08 maart 2023 14:30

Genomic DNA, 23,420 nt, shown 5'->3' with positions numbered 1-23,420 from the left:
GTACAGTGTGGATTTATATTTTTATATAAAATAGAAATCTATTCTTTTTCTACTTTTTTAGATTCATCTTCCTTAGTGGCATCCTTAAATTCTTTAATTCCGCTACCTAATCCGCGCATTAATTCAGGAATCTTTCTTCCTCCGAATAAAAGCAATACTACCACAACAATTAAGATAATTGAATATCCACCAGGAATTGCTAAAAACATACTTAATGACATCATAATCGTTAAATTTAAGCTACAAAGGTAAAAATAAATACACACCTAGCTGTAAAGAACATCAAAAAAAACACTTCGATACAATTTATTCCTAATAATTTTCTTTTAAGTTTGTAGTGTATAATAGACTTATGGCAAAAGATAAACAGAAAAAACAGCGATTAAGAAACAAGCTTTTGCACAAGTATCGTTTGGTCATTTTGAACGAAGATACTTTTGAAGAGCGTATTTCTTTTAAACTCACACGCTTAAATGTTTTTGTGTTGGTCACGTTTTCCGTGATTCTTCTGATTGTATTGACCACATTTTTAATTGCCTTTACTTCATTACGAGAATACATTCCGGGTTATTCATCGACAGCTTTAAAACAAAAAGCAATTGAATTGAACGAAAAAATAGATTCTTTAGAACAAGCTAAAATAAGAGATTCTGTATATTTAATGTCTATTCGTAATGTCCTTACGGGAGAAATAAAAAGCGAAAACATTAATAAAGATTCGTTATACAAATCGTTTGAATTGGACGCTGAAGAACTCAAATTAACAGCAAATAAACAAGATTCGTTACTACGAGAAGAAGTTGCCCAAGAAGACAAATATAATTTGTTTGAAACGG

International Women’s Day 2023: Embrace Equity